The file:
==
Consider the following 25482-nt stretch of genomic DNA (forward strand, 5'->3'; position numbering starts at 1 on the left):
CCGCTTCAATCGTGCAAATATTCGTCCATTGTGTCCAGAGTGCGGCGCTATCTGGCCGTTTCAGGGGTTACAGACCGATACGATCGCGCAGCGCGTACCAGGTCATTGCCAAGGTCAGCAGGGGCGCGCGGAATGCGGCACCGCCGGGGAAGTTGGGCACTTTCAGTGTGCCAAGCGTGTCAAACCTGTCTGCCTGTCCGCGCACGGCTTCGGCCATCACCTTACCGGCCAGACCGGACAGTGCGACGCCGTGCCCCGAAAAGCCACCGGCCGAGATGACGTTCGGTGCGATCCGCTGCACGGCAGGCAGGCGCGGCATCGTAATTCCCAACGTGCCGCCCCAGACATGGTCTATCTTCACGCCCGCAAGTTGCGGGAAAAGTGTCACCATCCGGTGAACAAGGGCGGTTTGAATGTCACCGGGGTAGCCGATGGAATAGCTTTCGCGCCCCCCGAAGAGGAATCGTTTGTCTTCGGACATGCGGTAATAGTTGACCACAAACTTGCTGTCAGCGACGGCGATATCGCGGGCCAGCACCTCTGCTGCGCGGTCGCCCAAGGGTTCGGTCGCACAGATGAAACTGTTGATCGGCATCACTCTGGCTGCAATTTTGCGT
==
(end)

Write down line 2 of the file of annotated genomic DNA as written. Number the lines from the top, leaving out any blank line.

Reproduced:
CCGCTTCAATCGTGCAAATATTCGTCCATTGTGTCCAGAGTGCGGCGCTATCTGGCCGTTTCAGGGGTTACAGACCGATACGATCGCGCAGCGCGTACCAGGTCATTGCCAAGGTCAGCAGGGGCGCGCGGAATGCGGCACCGCCGGGGAAGTTGGGCACTTTCAGTGTGCCAAGCGTGTCAAACCTGTCTGCCTGTCCGCGCACGGCTTCGGCCATCACCTTACCGGCCAGACCGGACAGTGCGACGCCGTGCCCCGAAAAGCCACCGGCCGAGATGACGTTCGGTGCGATCCGCTGCACGGCAGGCAGGCGCGGCATCGTAATTCCCAACGTGCCGCCCCAGACATGGTCTATCTTCACGCCCGCAAGTTGCGGGAAAAGTGTCACCATCCGGTGAACAAGGGCGGTTTGAATGTCACCGGGGTAGCCGATGGAATAGCTTTCGCGCCCCCCGAAGAGGAATCGTTTGTCTTCGGACATGCGGTAATAGTTGACCACAAACTTGCTGTCAGCGACGGCGATATCGCGGGCCAGCACCTCTGCTGCGCGGTCGCCCAAGGGTTCGGTCGCACAGATGAAACTGTTGATCGGCATCACTCTGGCTGCAATTTTGCGT